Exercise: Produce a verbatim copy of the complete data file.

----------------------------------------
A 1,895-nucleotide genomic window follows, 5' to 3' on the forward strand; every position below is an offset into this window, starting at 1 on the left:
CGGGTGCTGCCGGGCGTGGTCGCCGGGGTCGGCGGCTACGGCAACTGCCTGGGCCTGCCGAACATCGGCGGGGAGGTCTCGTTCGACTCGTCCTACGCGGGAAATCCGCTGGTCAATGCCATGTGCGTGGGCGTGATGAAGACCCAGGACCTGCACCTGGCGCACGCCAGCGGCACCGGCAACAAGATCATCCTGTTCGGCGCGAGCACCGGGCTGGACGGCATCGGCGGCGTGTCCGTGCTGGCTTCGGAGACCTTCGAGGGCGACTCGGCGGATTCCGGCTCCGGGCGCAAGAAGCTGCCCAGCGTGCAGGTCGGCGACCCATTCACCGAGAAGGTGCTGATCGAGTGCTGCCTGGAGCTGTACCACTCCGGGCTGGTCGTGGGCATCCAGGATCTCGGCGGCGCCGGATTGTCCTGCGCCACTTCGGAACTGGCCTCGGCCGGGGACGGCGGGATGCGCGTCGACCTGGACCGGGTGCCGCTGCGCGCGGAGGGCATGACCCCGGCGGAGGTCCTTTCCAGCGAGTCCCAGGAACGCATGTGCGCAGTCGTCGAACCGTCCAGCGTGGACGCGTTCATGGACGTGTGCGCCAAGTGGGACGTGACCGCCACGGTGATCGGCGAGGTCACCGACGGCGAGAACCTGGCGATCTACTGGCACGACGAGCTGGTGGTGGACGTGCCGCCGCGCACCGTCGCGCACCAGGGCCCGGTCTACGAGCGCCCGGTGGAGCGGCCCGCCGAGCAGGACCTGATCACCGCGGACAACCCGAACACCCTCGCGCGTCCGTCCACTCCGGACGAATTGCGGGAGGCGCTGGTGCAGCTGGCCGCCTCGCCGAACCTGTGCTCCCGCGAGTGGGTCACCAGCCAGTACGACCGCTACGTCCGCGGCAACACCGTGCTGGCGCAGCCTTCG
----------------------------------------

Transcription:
A 1,895-nucleotide genomic window follows, 5' to 3' on the forward strand; every position below is an offset into this window, starting at 1 on the left:
CGGGTGCTGCCGGGCGTGGTCGCCGGGGTCGGCGGCTACGGCAACTGCCTGGGCCTGCCGAACATCGGCGGGGAGGTCTCGTTCGACTCGTCCTACGCGGGAAATCCGCTGGTCAATGCCATGTGCGTGGGCGTGATGAAGACCCAGGACCTGCACCTGGCGCACGCCAGCGGCACCGGCAACAAGATCATCCTGTTCGGCGCGAGCACCGGGCTGGACGGCATCGGCGGCGTGTCCGTGCTGGCTTCGGAGACCTTCGAGGGCGACTCGGCGGATTCCGGCTCCGGGCGCAAGAAGCTGCCCAGCGTGCAGGTCGGCGACCCATTCACCGAGAAGGTGCTGATCGAGTGCTGCCTGGAGCTGTACCACTCCGGGCTGGTCGTGGGCATCCAGGATCTCGGCGGCGCCGGATTGTCCTGCGCCACTTCGGAACTGGCCTCGGCCGGGGACGGCGGGATGCGCGTCGACCTGGACCGGGTGCCGCTGCGCGCGGAGGGCATGACCCCGGCGGAGGTCCTTTCCAGCGAGTCCCAGGAACGCATGTGCGCAGTCGTCGAACCGTCCAGCGTGGACGCGTTCATGGACGTGTGCGCCAAGTGGGACGTGACCGCCACGGTGATCGGCGAGGTCACCGACGGCGAGAACCTGGCGATCTACTGGCACGACGAGCTGGTGGTGGACGTGCCGCCGCGCACCGTCGCGCACCAGGGCCCGGTCTACGAGCGCCCGGTGGAGCGGCCCGCCGAGCAGGACCTGATCACCGCGGACAACCCGAACACCCTCGCGCGTCCGTCCACTCCGGACGAATTGCGGGAGGCGCTGGTGCAGCTGGCCGCCTCGCCGAACCTGTGCTCCCGCGAGTGGGTCACCAGCCAGTACGACCGCTACGTCCGCGGCAACACCGTGCTGGCGCAGCCTTCG